Residential water generators could become as commonplace as solar panels for the homes of the future, according to Benjamin Blumenthal, co-founder and CEO of SunToWater Technologies.
The Carrollton-based company has developed a device that harnesses moisture in the air and converts it to pure drinking water. For more information on how it works, click here, for our previous look at the company.
The generator, which looks like an air-conditioning unit, can produce enough water to take a home off the grid. It can also be solar powered, adding to the sustainability.
SunToWater plans to start manufacturing residential and commercial generators within a year and get them into production in 2018, Blumenthal said. They’ve got strong interest from customers in Texas, California, Colorado, Oklahoma and Arizona.
“With our technology, they can actually make the product locally and cut down on the logistics, and gasoline that it takes to make it.”
Europe, the Middle East and Latin America have also shown interest.
Bigger things could be on the horizon.
Blumenthal said they are in negotiations with one of the largest beverage manufacturers in the country to provide a commercial-sized water generator at a remote plant in the desert. The self-sufficient generator would provide all the water needed to make bottled water and soft drinks. He couldn’t say who that beverage maker is, yet.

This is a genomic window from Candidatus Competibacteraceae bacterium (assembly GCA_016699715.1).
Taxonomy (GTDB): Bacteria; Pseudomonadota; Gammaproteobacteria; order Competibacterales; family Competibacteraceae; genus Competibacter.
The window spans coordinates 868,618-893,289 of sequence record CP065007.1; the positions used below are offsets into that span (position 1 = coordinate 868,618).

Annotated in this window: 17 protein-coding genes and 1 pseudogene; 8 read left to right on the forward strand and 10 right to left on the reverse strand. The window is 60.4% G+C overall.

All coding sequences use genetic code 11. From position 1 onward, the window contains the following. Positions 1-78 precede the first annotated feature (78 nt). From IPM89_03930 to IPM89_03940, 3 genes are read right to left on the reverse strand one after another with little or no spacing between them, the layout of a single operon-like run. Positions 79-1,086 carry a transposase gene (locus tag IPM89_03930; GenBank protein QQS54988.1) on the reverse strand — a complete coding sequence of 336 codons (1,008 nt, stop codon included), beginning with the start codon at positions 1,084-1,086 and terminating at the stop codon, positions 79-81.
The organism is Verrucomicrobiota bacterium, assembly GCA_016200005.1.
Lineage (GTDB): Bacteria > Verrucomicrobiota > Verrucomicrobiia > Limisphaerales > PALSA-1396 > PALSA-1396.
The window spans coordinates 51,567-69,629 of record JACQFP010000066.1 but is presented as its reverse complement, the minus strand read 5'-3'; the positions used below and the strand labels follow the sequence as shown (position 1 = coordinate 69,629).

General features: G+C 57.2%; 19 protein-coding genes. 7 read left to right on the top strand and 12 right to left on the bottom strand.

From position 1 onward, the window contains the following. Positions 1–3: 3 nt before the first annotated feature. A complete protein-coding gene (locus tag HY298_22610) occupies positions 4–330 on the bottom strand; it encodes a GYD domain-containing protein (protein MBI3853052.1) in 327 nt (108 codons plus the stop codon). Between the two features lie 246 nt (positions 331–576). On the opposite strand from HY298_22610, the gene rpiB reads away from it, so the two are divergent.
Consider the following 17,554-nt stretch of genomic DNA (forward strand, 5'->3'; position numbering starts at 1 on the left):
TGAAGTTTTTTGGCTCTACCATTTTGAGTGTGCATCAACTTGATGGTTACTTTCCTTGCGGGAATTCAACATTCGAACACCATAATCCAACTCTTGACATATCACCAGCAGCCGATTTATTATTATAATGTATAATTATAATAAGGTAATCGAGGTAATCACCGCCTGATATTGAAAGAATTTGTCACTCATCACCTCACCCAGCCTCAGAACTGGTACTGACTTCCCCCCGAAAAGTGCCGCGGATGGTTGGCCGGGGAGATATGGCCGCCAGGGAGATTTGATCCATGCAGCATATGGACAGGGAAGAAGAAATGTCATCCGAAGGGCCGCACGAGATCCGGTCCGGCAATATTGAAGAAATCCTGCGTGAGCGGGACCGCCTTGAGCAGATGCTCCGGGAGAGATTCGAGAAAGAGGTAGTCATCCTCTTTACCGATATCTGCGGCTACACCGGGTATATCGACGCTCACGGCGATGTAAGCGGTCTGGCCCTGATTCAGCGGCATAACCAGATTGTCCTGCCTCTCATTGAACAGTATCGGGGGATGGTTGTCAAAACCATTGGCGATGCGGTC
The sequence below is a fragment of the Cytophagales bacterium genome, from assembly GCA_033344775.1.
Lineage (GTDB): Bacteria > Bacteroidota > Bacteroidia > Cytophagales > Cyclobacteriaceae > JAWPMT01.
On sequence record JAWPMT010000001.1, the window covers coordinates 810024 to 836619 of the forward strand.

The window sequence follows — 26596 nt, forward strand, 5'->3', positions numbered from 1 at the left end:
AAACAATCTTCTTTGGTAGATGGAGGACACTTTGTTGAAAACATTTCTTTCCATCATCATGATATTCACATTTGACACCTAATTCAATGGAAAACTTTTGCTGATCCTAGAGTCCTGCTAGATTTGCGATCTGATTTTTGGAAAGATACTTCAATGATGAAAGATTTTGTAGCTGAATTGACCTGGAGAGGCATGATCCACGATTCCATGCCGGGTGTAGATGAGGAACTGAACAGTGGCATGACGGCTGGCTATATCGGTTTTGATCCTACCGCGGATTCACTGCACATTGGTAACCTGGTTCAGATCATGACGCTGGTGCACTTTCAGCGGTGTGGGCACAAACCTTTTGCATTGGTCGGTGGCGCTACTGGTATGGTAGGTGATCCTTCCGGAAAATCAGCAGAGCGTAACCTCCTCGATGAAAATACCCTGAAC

“There’s no availability of water in that region,” he said. “With our technology, they can actually make the product locally and cut down on the logistics, and gasoline that it takes to make it.”
This technology is still new, and Blumenthal said not enough people understand the implications of self-sufficient water production. It could be a game-changer for drought-stricken areas or towns that have water contamination issues.
“The world has never seen anything like this,” Blumenthal said. “Once we have big installations up and running, there will be a tipping point and it will become normal for all new homes. We will simply be a part of that menu of what you select.”
Part of that paradigm shift will be to get states to offer tax credits similar to what was offered for solar panels, Blumenthal said.
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